“She’s trolling that poor woman!” thought I with delight. The OED has this as sense 3b (though it should really be divided in two, with the “draw on” sense of the first two citations separated from the slangy one of the last two):

b. To draw as by persuasion or art; to draw on; hence colloq. ‘to quiz, befool’ (Farmer Slang).
a1717 T. Parnell Fairy Tale 158 Then Will, who bears the wispy fire, To trail the swains among the mire.
1748 S. Richardson Clarissa VII. x. 48, I sometimes long trailed on between hope and doubt.
1847 C. Brontë Jane Eyre II. ii. 42, I..perceived she was (what is vernacularly termed) trailing Mrs. Dent; that is, playing on her ignorance: her trail might be clever, but it was decidedly not good-natured.
1900 C. Kernahan Scoundrels & Co. xxi, To see the Ishmaelites ‘trail’ a sufferer from ‘swelled head’ is to undergo inoculation against that fell malady.

Incidentally, I have another issue with punctuation (to follow up on this post): twice within as many pages Brontë uses quotation marks in a way that makes me twitch. When the guests arrive, she writes: “I should not be called upon to quit my sanctum of the schoolroom; for a sanctum it was now become to me,— ‘a very pleasant refuge in time of trouble’.” This is an allusion to the beginning of Psalm 46, “God is our refuge and strength, a very present help in trouble,” and a very clever allusion it is too (I love the switch from “present” to “pleasant”) — but it is not a quote. And on the next page, when Jane tells little Adèle that “she must not on any account think of venturing in sight of the ladies, either now or at any other time, unless expressly sent for,” Brontë adds: “‘Some natural tears she shed’ on being told this; but as I began to look very grave, she consented at last to wipe them.” This is a reference to the magnificent passage that ends Paradise Lost, when Adam and Eve are expelled:

Some natural tears they dropt, but wip’d them soon;
The world was all before them, where to choose
Their place of rest, and Providence their guide.
They, hand in hand, with wand’ring steps and slow,
Through Eden took their solitary way.

Again, not a quote. I realize conventions were different, and the quote marks are just signaling “Hey, I’m referring to something well known here,” but I’ve spent so much time and effort correcting misquotes in modern texts that I can’t seem to take it in stride.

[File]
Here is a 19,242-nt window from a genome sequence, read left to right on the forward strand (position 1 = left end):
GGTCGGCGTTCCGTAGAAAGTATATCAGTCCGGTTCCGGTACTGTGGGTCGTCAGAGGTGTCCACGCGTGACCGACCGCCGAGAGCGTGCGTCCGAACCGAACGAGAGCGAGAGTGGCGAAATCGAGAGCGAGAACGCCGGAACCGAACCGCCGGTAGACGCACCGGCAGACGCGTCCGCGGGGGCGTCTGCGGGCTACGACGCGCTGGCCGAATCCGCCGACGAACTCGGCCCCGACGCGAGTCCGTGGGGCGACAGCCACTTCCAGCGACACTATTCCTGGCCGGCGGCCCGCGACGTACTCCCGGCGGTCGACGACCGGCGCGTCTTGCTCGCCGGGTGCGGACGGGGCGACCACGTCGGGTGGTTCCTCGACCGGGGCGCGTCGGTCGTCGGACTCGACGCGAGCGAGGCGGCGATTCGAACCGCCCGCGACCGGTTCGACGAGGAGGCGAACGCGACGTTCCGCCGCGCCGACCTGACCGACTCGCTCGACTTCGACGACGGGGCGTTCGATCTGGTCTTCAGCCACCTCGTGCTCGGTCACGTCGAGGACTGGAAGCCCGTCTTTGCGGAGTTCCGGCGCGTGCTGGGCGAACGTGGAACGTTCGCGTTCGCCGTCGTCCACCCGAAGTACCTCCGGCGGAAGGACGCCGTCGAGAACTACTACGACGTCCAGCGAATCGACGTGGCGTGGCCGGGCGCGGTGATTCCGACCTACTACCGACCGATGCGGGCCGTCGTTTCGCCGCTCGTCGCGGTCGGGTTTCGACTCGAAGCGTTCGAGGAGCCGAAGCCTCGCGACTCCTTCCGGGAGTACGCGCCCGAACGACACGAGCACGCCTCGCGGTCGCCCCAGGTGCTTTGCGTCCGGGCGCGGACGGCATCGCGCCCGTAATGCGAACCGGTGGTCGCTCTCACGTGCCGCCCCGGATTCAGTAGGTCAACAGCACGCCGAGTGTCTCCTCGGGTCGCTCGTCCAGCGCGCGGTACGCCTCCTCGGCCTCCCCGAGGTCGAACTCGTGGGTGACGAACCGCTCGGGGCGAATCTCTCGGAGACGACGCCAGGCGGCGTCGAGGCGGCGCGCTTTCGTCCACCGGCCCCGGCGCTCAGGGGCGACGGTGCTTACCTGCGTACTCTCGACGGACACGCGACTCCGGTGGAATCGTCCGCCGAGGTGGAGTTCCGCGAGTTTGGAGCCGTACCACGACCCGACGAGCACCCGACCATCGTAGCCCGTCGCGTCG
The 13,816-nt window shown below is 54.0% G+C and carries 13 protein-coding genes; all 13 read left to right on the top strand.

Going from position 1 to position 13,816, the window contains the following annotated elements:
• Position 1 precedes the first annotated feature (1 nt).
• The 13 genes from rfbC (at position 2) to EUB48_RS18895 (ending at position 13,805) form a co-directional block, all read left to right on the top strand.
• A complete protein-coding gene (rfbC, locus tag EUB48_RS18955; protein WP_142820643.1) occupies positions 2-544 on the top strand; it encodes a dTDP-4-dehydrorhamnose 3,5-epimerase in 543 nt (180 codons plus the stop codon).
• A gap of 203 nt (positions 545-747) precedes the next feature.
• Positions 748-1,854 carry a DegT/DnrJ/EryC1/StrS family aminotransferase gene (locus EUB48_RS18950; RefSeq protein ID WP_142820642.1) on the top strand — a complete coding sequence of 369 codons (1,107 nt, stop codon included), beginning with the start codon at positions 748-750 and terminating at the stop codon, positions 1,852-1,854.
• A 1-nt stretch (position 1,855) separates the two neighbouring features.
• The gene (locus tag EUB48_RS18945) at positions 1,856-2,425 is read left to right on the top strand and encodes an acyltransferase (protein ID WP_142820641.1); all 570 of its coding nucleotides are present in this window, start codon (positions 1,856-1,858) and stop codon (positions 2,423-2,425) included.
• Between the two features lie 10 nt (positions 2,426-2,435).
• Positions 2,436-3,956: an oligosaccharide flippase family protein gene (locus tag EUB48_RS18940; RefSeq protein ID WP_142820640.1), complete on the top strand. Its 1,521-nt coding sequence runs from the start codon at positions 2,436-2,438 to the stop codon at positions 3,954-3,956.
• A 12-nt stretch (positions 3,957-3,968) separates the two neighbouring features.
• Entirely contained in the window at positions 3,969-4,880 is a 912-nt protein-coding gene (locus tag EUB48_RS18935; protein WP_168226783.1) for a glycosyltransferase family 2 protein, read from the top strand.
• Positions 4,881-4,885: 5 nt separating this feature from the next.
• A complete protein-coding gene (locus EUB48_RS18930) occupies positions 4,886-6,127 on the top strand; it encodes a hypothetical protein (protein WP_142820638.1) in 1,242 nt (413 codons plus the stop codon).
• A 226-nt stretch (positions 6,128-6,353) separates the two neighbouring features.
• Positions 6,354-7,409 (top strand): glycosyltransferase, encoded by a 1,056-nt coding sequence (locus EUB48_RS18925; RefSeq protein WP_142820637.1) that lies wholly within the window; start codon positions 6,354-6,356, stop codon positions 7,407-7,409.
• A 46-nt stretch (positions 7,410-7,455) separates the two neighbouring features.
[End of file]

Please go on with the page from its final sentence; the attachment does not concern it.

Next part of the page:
Scrolling through my Facebook feed this morning (a chore I generally perform once a day), I found a series of posts from He Who Comments Here as under the heading “New students”; the relevant excerpts:

Today I used the word “parallelepiped” in class. I love good old geometry words. (I think that the phrase “good old geometry word” is one of those things I say a little too often when I’m teaching.) […]

By the way, at the blackboard I was clueless as to what the vowel between “parallel” and “piped” was — and I’m usually quite a good speller.

Also, I started wondering where the last part of that word came from. I was going to try to remember to look it up when I got home. No need: there was already an email from another student in the class who had already looked it up. This is one of the little gang who had me assigned as their first-year advisor. I knew he was a collector of arcane geographical knowledge, like myself, but I didn’t know that this applied to etymology, too.

It turns out that “epiped” means something like “plane surface”. Also, in the good old days this good old geometry word was pronounced “parallel-EP-iped”, whereas now we generally say “parallel-a-PIPE-ed”.

I had entirely forgotten the existence of this word, which I probably last heard in high school geometry class, and I too would have been clueless as to what the vowel between “parallel” and “piped” was; I am delighted with the etymology and accepting of the development of pronunciation away from the absurd-unless-you-know-Greek “parallel-EP-iped” to the more sensible “parallel-a-PIPE-ed” (though some people say “parallel-a-PIP-ed”). The OED (entry updated June 2005) has:

Pronunciation: Brit. /ˌparəlɛlᵻˈpʌɪpɛd/ , /ˌparəlɛlᵻˈpɪpɛd/ , U.S. /ˈˌpɛrəˌlɛləˈpaɪpᵻd/ , /ˈˌpɛrəˌlɛləˈpɪpᵻd/
Etymology: < post-classical Latin parallelepipedum (4th–5th cent.; also 5th–6th cent. in Boethius) or its etymon Hellenistic Greek παραλληλεπίπεδον parallelepipedon n. Compare French parallélépipède (1639; also parallelipipède (1762; attested earlier in Middle French as adjective (1570)). Compare earlier parallelepipedon n.